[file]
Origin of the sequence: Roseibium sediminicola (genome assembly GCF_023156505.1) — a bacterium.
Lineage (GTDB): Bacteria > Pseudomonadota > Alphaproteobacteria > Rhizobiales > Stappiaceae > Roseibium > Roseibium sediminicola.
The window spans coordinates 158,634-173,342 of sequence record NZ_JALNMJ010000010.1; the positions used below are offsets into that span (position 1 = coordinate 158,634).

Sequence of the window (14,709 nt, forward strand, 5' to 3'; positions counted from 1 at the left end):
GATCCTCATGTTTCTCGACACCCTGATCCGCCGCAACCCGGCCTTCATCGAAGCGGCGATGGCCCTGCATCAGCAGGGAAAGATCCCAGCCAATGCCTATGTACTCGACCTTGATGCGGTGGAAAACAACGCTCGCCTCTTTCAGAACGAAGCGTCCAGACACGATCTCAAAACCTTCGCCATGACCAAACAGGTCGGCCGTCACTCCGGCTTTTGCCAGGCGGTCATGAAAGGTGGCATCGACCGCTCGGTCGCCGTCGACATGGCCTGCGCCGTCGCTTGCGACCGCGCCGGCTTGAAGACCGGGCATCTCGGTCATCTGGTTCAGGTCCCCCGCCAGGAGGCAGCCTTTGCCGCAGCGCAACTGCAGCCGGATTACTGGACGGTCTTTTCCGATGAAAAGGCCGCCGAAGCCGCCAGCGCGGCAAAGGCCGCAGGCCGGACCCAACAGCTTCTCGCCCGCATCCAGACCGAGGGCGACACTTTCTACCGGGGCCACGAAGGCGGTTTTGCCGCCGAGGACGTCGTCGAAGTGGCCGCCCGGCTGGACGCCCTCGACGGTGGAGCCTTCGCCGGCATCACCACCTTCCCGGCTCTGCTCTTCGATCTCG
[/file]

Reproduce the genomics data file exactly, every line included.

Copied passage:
Origin of the sequence: Roseibium sediminicola (genome assembly GCF_023156505.1) — a bacterium.
Lineage (GTDB): Bacteria > Pseudomonadota > Alphaproteobacteria > Rhizobiales > Stappiaceae > Roseibium > Roseibium sediminicola.
The window spans coordinates 158,634-173,342 of sequence record NZ_JALNMJ010000010.1; the positions used below are offsets into that span (position 1 = coordinate 158,634).

Sequence of the window (14,709 nt, forward strand, 5' to 3'; positions counted from 1 at the left end):
GATCCTCATGTTTCTCGACACCCTGATCCGCCGCAACCCGGCCTTCATCGAAGCGGCGATGGCCCTGCATCAGCAGGGAAAGATCCCAGCCAATGCCTATGTACTCGACCTTGATGCGGTGGAAAACAACGCTCGCCTCTTTCAGAACGAAGCGTCCAGACACGATCTCAAAACCTTCGCCATGACCAAACAGGTCGGCCGTCACTCCGGCTTTTGCCAGGCGGTCATGAAAGGTGGCATCGACCGCTCGGTCGCCGTCGACATGGCCTGCGCCGTCGCTTGCGACCGCGCCGGCTTGAAGACCGGGCATCTCGGTCATCTGGTTCAGGTCCCCCGCCAGGAGGCAGCCTTTGCCGCAGCGCAACTGCAGCCGGATTACTGGACGGTCTTTTCCGATGAAAAGGCCGCCGAAGCCGCCAGCGCGGCAAAGGCCGCAGGCCGGACCCAACAGCTTCTCGCCCGCATCCAGACCGAGGGCGACACTTTCTACCGGGGCCACGAAGGCGGTTTTGCCGCCGAGGACGTCGTCGAAGTGGCCGCCCGGCTGGACGCCCTCGACGGTGGAGCCTTCGCCGGCATCACCACCTTCCCGGCTCTGCTCTTCGATCTCG